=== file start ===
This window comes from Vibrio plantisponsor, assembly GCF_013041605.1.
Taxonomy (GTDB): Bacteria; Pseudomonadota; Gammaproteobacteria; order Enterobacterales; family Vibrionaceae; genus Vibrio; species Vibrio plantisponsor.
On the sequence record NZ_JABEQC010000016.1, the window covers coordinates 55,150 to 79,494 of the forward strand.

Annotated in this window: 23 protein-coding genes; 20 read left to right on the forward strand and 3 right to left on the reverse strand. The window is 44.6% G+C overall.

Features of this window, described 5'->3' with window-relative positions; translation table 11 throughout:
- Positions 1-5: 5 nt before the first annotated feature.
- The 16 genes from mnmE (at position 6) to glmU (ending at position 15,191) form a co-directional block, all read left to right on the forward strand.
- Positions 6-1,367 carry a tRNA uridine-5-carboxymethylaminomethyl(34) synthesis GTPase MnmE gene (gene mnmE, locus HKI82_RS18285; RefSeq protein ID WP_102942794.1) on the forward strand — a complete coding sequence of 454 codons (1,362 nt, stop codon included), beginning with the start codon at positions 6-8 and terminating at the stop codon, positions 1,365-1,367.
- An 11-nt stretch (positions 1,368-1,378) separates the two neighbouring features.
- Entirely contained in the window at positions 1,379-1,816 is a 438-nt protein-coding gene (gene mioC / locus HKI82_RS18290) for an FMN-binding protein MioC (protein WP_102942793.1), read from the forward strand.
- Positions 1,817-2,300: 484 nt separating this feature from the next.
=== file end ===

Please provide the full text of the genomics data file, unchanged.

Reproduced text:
This window comes from Vibrio plantisponsor, assembly GCF_013041605.1.
Taxonomy (GTDB): Bacteria; Pseudomonadota; Gammaproteobacteria; order Enterobacterales; family Vibrionaceae; genus Vibrio; species Vibrio plantisponsor.
On the sequence record NZ_JABEQC010000016.1, the window covers coordinates 55,150 to 79,494 of the forward strand.

Annotated in this window: 23 protein-coding genes; 20 read left to right on the forward strand and 3 right to left on the reverse strand. The window is 44.6% G+C overall.

Features of this window, described 5'->3' with window-relative positions; translation table 11 throughout:
- Positions 1-5: 5 nt before the first annotated feature.
- The 16 genes from mnmE (at position 6) to glmU (ending at position 15,191) form a co-directional block, all read left to right on the forward strand.
- Positions 6-1,367 carry a tRNA uridine-5-carboxymethylaminomethyl(34) synthesis GTPase MnmE gene (gene mnmE, locus HKI82_RS18285; RefSeq protein ID WP_102942794.1) on the forward strand — a complete coding sequence of 454 codons (1,362 nt, stop codon included), beginning with the start codon at positions 6-8 and terminating at the stop codon, positions 1,365-1,367.
- An 11-nt stretch (positions 1,368-1,378) separates the two neighbouring features.
- Entirely contained in the window at positions 1,379-1,816 is a 438-nt protein-coding gene (gene mioC / locus HKI82_RS18290) for an FMN-binding protein MioC (protein WP_102942793.1), read from the forward strand.
- Positions 1,817-2,300: 484 nt separating this feature from the next.